Kyphoscoliotic Ehlers-Danlos (kEDS) formally know as EDSVI it is inherited by either biallelic mutations in PLOD1 or biallelic mutations in FKBP14. Laboratory confirmation through urine test using high-performance liquid chromatography.
Minimal criteria to suggest kEDS are 1 and 2 of the major criteria - plus either: major criteria 3, or three minor criteria.
Molecular testing is required to confirm a diagnosis.
kEDS is often accompanied by fragility in the sclera and other issues with the eyes. It can be evident from birth with severe hypotonia and progressive scoliosis.
1. Congenital muscle hypotonia;
2. Congenital or early-onset kyphoscoliosis (progressive or non-progressive);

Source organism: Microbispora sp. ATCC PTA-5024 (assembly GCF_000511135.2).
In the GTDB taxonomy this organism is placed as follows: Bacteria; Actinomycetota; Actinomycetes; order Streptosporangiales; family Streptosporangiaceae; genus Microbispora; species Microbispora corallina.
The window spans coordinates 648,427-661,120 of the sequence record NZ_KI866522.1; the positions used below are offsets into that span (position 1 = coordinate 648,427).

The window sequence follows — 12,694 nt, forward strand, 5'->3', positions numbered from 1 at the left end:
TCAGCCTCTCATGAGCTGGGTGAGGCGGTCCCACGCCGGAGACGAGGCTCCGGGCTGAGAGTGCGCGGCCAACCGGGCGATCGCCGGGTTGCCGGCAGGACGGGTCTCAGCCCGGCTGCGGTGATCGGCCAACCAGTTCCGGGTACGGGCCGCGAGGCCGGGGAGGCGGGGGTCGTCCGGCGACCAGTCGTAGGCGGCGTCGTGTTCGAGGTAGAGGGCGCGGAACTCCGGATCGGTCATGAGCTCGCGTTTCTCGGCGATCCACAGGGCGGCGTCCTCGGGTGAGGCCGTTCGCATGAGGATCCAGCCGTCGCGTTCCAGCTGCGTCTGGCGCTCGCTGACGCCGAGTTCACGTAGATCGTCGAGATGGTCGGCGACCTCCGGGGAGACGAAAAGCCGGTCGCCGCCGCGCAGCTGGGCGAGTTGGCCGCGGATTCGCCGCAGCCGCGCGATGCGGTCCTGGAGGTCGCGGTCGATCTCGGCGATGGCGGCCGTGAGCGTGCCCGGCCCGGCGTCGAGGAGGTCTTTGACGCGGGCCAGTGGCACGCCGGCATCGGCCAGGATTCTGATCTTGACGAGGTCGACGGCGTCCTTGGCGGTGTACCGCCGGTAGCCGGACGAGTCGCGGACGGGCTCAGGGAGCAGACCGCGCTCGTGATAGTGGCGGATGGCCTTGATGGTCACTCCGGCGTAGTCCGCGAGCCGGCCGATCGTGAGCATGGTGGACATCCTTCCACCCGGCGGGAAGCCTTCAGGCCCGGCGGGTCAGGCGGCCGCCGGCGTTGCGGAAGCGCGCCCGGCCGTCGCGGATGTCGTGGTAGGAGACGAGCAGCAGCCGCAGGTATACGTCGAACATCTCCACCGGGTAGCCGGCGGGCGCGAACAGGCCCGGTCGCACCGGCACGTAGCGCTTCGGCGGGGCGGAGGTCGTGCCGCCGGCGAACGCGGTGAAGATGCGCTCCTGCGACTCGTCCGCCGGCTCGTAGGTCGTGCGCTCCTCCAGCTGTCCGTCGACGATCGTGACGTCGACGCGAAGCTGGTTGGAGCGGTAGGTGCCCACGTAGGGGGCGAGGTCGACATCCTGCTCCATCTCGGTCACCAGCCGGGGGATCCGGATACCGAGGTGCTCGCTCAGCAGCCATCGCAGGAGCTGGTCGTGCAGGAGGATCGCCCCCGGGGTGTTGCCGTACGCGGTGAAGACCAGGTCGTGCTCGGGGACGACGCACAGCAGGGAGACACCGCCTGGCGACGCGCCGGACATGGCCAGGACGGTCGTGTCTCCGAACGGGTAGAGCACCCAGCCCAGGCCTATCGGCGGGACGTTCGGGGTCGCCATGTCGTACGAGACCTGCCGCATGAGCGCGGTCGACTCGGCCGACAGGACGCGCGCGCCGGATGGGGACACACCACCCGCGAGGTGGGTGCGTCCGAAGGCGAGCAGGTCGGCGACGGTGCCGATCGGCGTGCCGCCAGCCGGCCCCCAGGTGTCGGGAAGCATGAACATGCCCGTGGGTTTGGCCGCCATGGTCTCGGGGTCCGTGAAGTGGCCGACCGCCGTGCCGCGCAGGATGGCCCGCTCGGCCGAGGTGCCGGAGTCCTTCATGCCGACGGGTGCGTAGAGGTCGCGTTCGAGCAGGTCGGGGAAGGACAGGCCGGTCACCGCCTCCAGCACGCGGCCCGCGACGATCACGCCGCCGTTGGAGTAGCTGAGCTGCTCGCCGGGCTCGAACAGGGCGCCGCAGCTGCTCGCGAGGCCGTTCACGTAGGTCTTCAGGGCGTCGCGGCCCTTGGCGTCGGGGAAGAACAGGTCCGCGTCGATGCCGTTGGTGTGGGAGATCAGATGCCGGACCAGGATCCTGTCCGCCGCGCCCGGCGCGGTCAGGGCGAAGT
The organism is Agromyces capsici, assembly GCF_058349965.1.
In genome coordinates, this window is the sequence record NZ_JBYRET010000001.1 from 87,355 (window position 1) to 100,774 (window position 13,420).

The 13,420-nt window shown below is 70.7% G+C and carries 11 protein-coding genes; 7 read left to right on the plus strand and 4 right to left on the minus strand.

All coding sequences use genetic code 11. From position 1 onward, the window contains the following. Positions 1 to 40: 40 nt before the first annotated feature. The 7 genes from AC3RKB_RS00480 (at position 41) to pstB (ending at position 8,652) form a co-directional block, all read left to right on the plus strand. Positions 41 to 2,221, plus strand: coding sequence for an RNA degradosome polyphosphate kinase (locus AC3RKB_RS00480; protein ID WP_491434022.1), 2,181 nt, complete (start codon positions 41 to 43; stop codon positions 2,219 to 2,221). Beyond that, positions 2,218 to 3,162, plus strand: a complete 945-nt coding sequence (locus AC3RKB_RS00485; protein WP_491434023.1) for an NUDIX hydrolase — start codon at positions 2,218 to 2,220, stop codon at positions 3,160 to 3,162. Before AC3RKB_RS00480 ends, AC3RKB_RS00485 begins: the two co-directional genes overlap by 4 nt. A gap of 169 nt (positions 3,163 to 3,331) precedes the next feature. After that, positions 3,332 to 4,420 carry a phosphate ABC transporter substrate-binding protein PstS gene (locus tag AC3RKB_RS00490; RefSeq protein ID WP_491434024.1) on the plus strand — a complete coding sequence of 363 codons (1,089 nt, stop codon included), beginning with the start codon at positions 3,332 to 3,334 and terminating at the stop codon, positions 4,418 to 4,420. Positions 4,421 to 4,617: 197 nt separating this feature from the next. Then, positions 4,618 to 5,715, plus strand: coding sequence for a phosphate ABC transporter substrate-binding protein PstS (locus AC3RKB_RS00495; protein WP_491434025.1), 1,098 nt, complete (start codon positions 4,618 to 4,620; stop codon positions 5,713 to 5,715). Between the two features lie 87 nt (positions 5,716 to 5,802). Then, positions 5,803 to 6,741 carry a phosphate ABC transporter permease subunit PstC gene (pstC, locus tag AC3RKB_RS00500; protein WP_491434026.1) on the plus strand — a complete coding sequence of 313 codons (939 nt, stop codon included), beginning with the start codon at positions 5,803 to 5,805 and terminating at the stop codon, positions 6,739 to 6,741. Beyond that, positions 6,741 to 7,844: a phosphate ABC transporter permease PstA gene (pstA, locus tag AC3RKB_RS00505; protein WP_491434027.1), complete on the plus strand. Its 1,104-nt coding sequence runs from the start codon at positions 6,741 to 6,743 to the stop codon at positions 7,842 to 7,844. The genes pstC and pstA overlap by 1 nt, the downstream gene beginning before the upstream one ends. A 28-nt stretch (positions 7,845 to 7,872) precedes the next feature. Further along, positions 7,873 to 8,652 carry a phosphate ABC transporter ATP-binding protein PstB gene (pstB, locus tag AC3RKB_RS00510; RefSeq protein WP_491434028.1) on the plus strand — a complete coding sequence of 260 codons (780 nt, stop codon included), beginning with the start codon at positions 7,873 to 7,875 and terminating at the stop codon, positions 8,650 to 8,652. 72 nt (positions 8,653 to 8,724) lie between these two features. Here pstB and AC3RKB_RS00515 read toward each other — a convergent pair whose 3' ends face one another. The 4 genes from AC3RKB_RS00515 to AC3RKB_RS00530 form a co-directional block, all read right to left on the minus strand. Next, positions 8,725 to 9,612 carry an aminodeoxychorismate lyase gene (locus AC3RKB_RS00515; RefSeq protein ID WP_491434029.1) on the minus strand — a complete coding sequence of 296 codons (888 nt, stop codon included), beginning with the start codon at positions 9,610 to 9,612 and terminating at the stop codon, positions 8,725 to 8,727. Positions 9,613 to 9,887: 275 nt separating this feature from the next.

3. Generalised joint hypermobility with dislocations/subluxations (shoulders, hips, and knees in particular).
1. Skin hyperextensibility;
2.d Easy bruisable skin;
3. Rupture/aneurysm of a medium-sized artery;
5. Blue sclerae;
6. Hernia (umbilical or inguinal);
7. Pectus deformity;
8. Marfanoid habitus;
9. Talipes equinovarus;
10. Refractive errors (myopia, hypermetropia)
For more information see The Ehlers-Danlos Society
The 2017 International Classification of the Ehlers–Danlos Syndromes